Amritsar’s Partition museum to relive a generation’s sacrifices

The Trust will hold a series of exhibitions and seminars on Partition in India and the U.K. in the run-up to the inauguration of the museum.

December 03, 2015 04:44 am | Updated March 24, 2016 01:39 pm IST - LONDON:

Partition museum. Photo: Special Arrnagement

Partition museum. Photo: Special Arrnagement

A permanent museum dedicated to the Partition of India in 1947 – to be called Yadgar-e-Taqseem or Memories of Partition – will be opened in Amritsar in early 2017, to coincide with the 70th year of India’s Independence. The brainchild of Kishwar Desai, a writer and former media professional, the Partition Museum will be a collaborative effort that will draw on individuals, institutions and resources in India, Pakistan, Bangladesh and the United Kingdom.

The Trust that will run the museum, the Arts and Cultural Heritage Trust, is registered in India.

“We would like to commemorate Partition and the sacrifices made by people on both sides of the border. It is time we lift the veil of silence around Partition and really understand it,” said Ms. Ahluwalia at a consultation held in London yesterday of academics from the London School of Economics and School of Oriental and African Studies, representatives from the British Library, supporters from the Indian diaspora, and historians.

“We would also like it to be a museum, which like other sites of conscience, helps us understand and heal the wounds. People must come out with a sense of hope and not despair, and feel it must never happen again.”

The Trust is currently in negotiations with the Punjab Government, which has offered the Trust an old colonial building near the Golden Temple to house the museum. The Trust hopes that the museum will attract the pilgrim traffic to the Golden Temple.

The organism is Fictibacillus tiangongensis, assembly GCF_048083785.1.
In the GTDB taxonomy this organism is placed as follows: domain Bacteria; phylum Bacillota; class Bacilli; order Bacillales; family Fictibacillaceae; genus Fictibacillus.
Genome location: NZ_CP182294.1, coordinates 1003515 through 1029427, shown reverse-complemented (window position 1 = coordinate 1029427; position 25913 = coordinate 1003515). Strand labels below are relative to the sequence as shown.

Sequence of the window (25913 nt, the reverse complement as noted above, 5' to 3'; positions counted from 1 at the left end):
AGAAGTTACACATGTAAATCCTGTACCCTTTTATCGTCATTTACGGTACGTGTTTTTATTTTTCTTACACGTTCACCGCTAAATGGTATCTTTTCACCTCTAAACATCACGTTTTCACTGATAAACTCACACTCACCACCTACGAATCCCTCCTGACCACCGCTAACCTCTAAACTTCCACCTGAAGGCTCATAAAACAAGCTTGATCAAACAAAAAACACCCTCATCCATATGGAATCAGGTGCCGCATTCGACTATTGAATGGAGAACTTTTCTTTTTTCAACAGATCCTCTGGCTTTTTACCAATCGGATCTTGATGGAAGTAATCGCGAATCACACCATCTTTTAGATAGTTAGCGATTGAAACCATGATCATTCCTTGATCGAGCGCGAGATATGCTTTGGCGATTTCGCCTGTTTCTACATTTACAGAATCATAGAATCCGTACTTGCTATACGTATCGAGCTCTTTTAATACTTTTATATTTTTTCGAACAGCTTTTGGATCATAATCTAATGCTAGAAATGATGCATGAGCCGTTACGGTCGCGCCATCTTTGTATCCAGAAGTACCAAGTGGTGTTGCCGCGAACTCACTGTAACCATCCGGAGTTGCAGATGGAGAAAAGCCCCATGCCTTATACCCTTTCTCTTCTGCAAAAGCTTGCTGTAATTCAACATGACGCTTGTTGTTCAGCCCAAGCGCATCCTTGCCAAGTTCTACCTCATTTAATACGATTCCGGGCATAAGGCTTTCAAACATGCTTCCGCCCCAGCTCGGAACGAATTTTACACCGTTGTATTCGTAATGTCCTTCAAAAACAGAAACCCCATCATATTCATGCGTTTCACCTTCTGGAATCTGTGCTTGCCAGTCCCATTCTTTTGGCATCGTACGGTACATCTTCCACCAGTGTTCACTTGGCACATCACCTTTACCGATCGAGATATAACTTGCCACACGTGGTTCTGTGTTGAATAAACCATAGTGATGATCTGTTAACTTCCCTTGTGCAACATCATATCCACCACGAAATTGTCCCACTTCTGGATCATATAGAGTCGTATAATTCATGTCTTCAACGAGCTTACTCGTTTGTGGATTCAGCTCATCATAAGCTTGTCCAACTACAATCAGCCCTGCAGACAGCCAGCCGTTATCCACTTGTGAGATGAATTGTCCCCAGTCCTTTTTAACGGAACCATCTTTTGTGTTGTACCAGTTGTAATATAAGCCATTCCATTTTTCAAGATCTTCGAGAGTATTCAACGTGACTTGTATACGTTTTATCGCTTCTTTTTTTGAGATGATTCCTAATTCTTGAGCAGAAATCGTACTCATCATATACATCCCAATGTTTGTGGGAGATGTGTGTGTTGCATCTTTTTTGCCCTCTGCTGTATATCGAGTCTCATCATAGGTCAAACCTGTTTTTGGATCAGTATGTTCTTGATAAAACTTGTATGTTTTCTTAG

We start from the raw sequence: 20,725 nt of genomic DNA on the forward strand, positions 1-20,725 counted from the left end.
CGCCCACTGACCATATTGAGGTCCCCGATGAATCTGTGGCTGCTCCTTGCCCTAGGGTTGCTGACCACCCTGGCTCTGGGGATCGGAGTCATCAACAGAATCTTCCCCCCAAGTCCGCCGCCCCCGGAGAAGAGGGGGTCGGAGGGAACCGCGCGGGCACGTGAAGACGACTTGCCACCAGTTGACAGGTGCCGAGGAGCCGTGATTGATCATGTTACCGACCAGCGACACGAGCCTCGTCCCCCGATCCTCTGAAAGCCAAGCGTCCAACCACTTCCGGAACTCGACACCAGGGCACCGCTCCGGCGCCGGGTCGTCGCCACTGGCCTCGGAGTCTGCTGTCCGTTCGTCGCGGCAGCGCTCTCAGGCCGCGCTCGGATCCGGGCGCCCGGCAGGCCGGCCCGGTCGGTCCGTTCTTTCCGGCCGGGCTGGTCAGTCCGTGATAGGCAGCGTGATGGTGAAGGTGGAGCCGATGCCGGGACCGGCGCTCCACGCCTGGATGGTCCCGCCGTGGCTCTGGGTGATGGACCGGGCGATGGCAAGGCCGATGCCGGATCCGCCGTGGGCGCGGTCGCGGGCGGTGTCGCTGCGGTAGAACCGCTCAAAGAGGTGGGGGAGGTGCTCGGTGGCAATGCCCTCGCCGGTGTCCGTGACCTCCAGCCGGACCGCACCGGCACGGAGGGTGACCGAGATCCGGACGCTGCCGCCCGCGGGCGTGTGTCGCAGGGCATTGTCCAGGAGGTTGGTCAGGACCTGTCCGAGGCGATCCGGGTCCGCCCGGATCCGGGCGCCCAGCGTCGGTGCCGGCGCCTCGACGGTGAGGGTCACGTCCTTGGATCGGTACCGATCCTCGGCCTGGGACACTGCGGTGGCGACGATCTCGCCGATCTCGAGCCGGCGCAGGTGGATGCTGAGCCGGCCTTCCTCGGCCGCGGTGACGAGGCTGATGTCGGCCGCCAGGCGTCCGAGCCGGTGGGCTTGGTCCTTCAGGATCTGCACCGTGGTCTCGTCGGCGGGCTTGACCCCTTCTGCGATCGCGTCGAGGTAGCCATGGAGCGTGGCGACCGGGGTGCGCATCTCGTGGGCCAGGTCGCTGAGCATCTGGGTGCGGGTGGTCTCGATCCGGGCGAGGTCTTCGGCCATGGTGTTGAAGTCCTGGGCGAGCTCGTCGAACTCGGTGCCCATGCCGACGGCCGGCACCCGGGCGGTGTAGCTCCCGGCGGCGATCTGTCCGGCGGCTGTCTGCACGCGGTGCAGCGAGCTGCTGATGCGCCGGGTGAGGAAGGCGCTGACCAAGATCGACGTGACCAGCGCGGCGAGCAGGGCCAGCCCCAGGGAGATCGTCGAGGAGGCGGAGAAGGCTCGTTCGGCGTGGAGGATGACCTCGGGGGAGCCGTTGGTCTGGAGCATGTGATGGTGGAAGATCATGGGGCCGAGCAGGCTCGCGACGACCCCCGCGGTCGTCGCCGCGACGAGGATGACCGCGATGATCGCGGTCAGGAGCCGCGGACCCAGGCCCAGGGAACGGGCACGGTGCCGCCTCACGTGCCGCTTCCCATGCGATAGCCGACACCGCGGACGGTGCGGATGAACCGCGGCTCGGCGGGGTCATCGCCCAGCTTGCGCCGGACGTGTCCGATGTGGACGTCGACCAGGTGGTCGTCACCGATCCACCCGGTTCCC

The “syncretic culture of the entire region” Ms. Ahluwalia said will contexualise the Museum’s offerings, which will include documents, oral histories, photographs, films, partition art, literature and film, and other sources relating to Partition. It will have a digitized section and also a resource website, and the Trust hopes it will come a research and documentation centre in time. In India, the Trust is in touch with the heritage group INTACH, but will be approaching the National Archives, Teen Murti Library, All India Radio Archives, and the archives of newspapers. It is also hoping to attract oral accounts from the fast disappearing Partition generation.

In Pakistan, the Trust is tying up with citizen’s archives and historians working on the area. In the UK, the Trust hopes to establish a formal collaboration with the British Library and National Archives at Kew, which together hold a great part of the official documents relating to the period.

The Trust will hold a series of exhibitions and seminars on Partition in India and the United Kingdom in the run up to the inauguration of the museum. An exhibition of 3000 pieces of Partition art is to be held in Mumbai in the middle of next year.

The Trust aims to raise £ 1 million through donations, Ms. Ahluwalia says, to get the museum up and running for the first year. The first donation to the Trust has come from the family of Shakuntala Lal, a former journalist whose own family was displaced through the Partition. A second donation was made at the consultation by Samir Jassal a third generation British Indian Sikh.

The Trust has made a public appeal for partition material – especially letters, photographs and oral histories lying in personal and family collections. The museum project website is > http://www.thepartition

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